• the Politics of the ‘Here and Now’



    the Politics of the ‘Here and Now’


    portraits hang on walls; dusty | the ticktock of a clock in syncopation marks time | generations consumed in quarter notes; atonal rhythms of coffee cups and saucers; spoons and trays | parlors where they speak of the dead;  empty of hope—full of sorrow lamenting the passing of a cycle | spirits on their journey down the river Styx; pay tribute to Charon | “You May Pass—” into the abyss

    cumulonimbus stratospheric perambulations fade across the sky | flames rise on hearths; embers of extinction glow; pop | leave smoke and residue on mantelpieces; sad | still the family portraits smile | music from ancestral accordions dispatch circles of blackbirds perched on musical staffs; time beats the drum | a slapping bass

    exasperation sends word through ticker tapes and a news conference | plaintive cries heard over the din of emotion | radio waves echo the shattered glass of Cristal chandeliers and forced kisses  ::ribbon cutting ceremonies portend confinement; a bobble-head doll’s spring; broken | chocolate liqueur and heart-shaped confections with fortune cookie wisdom written in red ink; busted | waves break in confusion over the lot of a privileged class; love horns | destitute billionaires cast their lots on Wall Street | desperate for cash

    a view from the top of an Empire below the sea | a heart warming global refuge | listless guardsmen on course to oblivion sail boats to a maddened horizon | empty sockets in electric mayhem ordered by stooges make a captain’s mess | the crew works the night-shift only to find the morning dew flooding the pantry; eating all the food | leaving behind dumb obscenities in a paradise they once called Borikén | keel-hauled

    you walked out the door in a midnight drunken rage; the house still staggering from the slam of the door | crazy and still dreaming of fortunes that nest behind faux walls | a last testament to the abandoned child—a mill in Minnesota; a factory in Duluth; a farm in Massachusetts | a brick in a New York high rise worth it’s weight in gold; sand salt and a copper sea  ::but dreams are for waking—reminisce; as the Empire crumbles with the dust from falling towers | debris has become my currency as I scrape dogs from my shoes | scratch and sniff

    no one brings salvation like a mad monk from the Palestine | but the sun beats down on the infidel and rocket ships send conspiracies to the moon | light-years get measured in dollars; astronauts circle the hemispheres and take snapshots of hurricanes; weather balloons | women stand against lamp posts and urinate on ivy-covered walls; a new cultural awareness abandoned on principle | we never gave a damn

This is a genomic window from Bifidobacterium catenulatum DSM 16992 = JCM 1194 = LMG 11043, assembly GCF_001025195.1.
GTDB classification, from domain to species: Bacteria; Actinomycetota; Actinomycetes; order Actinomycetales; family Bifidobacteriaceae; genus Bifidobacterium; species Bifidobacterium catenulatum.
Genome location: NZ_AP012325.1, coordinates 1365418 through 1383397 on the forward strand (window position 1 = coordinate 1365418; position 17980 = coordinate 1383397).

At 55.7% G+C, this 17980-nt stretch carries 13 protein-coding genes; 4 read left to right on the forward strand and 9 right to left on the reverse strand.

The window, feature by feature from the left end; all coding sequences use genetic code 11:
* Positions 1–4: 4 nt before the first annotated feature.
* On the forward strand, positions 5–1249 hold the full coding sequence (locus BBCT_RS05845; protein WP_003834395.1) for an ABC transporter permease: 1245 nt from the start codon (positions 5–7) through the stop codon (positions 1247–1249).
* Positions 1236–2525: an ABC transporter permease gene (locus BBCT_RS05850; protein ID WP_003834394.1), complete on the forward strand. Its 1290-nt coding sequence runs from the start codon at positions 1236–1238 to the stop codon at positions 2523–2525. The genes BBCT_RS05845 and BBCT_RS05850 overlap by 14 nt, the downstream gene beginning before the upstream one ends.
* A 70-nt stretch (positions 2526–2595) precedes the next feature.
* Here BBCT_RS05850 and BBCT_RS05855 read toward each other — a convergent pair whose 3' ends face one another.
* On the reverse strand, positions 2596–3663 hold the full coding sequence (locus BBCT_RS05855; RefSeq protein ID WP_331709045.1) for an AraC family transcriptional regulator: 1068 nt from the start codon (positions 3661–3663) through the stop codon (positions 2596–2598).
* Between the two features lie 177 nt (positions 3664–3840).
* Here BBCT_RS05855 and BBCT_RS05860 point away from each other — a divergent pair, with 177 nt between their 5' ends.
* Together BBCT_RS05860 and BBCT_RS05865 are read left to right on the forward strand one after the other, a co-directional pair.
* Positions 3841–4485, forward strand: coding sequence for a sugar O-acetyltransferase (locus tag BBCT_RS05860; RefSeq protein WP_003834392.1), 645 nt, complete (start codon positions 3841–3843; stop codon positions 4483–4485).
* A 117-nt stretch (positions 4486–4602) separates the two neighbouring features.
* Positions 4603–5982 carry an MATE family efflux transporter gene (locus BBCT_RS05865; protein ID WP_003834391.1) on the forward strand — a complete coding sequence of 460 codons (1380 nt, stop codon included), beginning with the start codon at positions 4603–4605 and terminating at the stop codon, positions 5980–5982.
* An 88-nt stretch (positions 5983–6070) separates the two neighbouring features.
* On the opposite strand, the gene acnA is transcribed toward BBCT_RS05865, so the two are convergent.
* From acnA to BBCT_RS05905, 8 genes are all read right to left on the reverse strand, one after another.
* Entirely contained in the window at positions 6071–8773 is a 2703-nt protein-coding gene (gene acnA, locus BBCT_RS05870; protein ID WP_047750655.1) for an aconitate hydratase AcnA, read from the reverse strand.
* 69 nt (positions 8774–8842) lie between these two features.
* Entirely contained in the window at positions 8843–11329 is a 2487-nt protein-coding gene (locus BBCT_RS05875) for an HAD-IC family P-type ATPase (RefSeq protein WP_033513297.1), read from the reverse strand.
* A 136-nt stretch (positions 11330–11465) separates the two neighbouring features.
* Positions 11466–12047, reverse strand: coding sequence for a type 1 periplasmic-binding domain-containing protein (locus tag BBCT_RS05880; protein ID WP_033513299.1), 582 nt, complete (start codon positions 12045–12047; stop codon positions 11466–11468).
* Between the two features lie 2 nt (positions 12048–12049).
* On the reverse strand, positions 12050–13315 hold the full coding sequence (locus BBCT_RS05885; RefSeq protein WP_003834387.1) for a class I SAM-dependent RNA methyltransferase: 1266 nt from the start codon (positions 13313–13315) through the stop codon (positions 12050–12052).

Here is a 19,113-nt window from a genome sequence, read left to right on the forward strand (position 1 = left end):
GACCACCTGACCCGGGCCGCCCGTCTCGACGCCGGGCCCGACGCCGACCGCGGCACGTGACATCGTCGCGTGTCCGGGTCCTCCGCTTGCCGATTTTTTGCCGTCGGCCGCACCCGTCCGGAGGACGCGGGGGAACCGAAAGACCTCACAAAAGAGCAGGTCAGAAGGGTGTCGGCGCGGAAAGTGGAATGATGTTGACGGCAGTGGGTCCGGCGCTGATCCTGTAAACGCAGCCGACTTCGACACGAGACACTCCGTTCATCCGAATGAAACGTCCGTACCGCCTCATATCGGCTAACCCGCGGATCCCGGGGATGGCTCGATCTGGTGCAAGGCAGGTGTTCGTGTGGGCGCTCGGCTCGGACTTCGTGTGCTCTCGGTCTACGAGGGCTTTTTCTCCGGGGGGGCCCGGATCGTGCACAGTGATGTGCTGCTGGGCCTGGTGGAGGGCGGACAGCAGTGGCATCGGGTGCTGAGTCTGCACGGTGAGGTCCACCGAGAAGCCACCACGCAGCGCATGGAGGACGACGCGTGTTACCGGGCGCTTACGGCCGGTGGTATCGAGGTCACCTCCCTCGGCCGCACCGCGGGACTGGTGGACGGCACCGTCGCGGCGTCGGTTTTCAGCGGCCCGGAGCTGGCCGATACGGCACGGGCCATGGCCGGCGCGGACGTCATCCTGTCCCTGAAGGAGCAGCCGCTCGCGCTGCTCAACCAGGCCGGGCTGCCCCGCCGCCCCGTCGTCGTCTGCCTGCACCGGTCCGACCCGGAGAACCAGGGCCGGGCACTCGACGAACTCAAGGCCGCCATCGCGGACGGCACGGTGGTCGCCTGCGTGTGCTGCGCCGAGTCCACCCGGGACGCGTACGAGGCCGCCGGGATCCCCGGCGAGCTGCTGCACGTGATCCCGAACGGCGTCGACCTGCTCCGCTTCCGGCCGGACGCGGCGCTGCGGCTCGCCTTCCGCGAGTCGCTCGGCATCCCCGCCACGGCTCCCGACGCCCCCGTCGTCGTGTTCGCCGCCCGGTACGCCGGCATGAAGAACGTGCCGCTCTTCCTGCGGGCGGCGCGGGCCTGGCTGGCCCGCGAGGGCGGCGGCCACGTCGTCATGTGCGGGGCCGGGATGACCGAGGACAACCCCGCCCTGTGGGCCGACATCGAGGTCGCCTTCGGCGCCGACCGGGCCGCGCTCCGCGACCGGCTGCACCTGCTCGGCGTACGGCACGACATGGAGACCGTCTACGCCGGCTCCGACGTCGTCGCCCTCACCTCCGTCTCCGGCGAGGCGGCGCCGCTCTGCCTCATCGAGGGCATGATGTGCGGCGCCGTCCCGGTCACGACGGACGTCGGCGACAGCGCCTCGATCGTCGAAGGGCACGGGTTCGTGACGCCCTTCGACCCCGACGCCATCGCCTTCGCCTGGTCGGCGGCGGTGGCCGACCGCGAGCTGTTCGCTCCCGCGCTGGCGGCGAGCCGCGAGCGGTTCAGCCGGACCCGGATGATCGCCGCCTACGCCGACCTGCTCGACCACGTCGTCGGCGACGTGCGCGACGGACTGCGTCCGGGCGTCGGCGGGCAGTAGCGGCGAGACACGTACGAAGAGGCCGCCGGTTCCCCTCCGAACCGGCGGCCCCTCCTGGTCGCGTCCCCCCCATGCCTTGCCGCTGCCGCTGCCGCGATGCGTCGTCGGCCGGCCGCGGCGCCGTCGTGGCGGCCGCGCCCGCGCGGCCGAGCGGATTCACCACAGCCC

shop for explosive devices during afternoon siestas in Madrid | empty-handed merchants hunker down in basements where SWAT teams break locks; piece together evidence; planted by detectives; “Shoot to kill—”  | buses transfer the homeless from the boroughs to the New Jersey swamps | lighthouses shine the way to nirvana; for equality is more than just freedom; it’s a fixation on the politics of the here and now | Selah

    loan sharks send French postcards; threaten exposure in time-lapse; photography—black and white images tell colorful stories | a name remembered is like an exceptional vintage; the Champagne of fine wines | the Citroen of the automobile | the Dauphine of the dolphin  ::could the Place de la Concorde exist without a revolution; wheels turn without an emission; Marseilles exist without its port; or a face be remembered without a name? would an explanation be given without an embarrassing moment; preceded by southern exposure? an old song plays on the radio behind each scene | the answer? there never really was an answer

  • Corpses on the River Ganges


    Corpses on the River Ganges

    streams coalesce; levitate corpses | tunnels navigate conscious channels
    bloated fetuses float in mercurial silica reflections
    clean the Ganges with antiseptic; kill all the fish
    and there you were bathing; drinking it all in

    maternal patriarchs ride the caboose | lime and stone
    calcified gruel hedging bets on survival | fishing lines and clothespins
    hung out to dry; when all the money’s gone | and we’re too strung out for a ransom

    in the courthouses of jurisprudence limousines chauffeur millionaires on drinking binges
    President’s Port and Hennessy | inebriation in the aisles of Justice